The big story in the news this morning is the Supreme Court’s announcement that while the Canadian Charter of Rights and Freedoms gives Canadians a Right to Life, it does not impose upon Canadians a Duty to Live. The context, of course, is the issue of assisted suicide.
In brief, the BC Civil Liberties Association took up the case of Kay Carter and Gloria Taylor, who sued for the right to have a doctor assist them with their suicide, as their degenerative illnesses would have prevented them from being able to do so on their own. At the end of a long road, the Supreme Court agreed in a ruling signed by all nine judges, that in cases of grievous and irremediable medical conditions, not allowing them to seek assistance in the matter of their own death was discriminatory and against the Charter. It was also very clear in that the person must be able to provide informed consent to the procedure.
It did not, however, go on to define exactly what constitutes grievous and irremediable, saying that the lower courts have enough expertise to be able to deal with that question should it arise, including the issue as to whether depression or other mental difficulties could be classified as grievous and irremediable. This has some parties concerned that it could lead to “suicide-on-demand”, but a similar lack of legalities exist around third trimester abortions, yet these almost never happen, simply because the legalities (both on this issue and abortion) allow doctors to use their conscience in deciding whether to engage in these procedures. It’s given the government a year to come up with alternative legislation to better deal with the issue of assisted suicide if it so wishes, but otherwise, the court’s ruling will essentially become the law of the land.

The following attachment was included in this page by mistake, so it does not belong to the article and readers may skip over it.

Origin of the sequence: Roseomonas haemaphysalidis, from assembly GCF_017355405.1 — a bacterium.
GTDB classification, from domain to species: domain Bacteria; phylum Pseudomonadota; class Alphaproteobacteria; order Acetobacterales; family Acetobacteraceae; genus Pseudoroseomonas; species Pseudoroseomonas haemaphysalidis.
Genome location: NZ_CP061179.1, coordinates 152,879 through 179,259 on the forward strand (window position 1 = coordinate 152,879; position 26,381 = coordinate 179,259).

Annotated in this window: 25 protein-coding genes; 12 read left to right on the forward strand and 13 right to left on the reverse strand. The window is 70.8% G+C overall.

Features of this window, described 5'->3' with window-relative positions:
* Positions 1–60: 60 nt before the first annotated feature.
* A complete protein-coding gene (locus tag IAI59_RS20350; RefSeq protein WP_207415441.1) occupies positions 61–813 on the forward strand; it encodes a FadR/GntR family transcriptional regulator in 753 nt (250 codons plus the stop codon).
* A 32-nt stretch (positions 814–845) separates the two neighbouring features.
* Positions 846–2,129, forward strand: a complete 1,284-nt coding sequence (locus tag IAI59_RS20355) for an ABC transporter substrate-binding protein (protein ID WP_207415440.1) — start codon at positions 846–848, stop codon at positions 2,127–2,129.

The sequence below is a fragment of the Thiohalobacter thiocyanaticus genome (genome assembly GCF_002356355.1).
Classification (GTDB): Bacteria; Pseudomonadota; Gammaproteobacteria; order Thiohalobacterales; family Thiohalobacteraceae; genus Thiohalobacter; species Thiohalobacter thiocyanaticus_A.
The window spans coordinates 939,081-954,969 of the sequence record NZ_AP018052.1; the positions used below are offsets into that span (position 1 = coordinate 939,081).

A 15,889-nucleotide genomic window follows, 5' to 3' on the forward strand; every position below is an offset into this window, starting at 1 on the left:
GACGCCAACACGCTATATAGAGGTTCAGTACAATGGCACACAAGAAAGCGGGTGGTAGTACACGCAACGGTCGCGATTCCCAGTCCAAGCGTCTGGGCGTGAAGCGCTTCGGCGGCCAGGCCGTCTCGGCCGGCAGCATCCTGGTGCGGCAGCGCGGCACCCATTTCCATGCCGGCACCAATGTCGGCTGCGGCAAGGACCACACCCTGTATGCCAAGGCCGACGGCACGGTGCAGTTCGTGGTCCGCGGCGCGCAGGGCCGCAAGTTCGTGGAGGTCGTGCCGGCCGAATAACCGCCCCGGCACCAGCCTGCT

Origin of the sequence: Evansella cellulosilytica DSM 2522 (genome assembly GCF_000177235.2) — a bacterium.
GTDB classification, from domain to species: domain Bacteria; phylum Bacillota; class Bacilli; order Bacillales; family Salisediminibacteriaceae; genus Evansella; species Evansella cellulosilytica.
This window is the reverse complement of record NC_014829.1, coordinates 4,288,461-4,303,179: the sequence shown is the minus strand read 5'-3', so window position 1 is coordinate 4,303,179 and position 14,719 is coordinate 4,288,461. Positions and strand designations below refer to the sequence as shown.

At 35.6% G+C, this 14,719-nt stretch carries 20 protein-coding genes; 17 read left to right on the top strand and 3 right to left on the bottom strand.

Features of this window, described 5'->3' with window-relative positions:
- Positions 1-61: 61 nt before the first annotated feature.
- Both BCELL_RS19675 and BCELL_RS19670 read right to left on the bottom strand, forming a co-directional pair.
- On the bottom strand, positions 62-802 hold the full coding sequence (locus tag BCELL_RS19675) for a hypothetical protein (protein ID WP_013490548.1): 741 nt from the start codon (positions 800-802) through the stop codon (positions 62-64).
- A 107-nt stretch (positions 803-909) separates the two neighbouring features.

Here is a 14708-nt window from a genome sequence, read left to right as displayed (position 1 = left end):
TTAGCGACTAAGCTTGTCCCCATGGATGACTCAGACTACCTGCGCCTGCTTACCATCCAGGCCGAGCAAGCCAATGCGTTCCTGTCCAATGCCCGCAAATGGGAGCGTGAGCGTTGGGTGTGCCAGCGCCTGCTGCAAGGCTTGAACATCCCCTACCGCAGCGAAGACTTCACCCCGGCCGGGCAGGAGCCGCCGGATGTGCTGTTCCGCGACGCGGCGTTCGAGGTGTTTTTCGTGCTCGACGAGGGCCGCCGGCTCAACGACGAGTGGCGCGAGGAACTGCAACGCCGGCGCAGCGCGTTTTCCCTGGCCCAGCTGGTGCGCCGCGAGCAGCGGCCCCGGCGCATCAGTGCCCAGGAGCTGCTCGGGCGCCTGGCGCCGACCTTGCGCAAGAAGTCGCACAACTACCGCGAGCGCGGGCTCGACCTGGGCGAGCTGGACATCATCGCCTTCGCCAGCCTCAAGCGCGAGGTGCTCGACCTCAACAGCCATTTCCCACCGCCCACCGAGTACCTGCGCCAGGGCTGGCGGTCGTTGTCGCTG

Personally, my feelings on this ruling can be summed up as “huzzah” and it comes as a nice cap to the week as many of the articles in this issue of The Voice Magazine touch on the issue of the power of individuals. From our feature interview with Dr. Jon Dron, whose innovative teaching method requires that the student be mostly in charge of their own learning, to the Primal Numbers column that looks at a new technology that could be both an amazing boon and a horrible nightmare at the exact same time. The idea of a person being in control of their own body and mental state being sacrosanct seems to be coming closer to reality with each passing year.
And while I’m actually a large supporter of the idea that citizens of a society have a duty to the public of that society, that duty ends where it compromises what a person can or cannot do with their own body. So having to do a long form census? That, to me, fits in with the idea of jury duty, or getting a social insurance number, or paying taxes. It’s something that we do to better our society that provides so many opportunities and safeguards for us. Being required to live beyond the point in time where you feel comfortable doing so? That’s nobody else’s business but my own. Even my family, ultimately, should have no say in the matter (although if a person doesn’t consider the feelings and well-being of those they care about before going through with something like that, they’re a dick).
Enjoy the read!
Recently, the Voice Magazine ran a two part interview with musician, Mehmet
Polat. It was brought to our attention that we mistakenly misspelled his name,
and consequently the name of his group through-out both articles. We want to
present our humblest apologies, and suggest to Voice Readers that if you were
searching for the various works we referenced by this artist to please do so
again, but this time with the correct spelling of his name “Mehmet Polat”.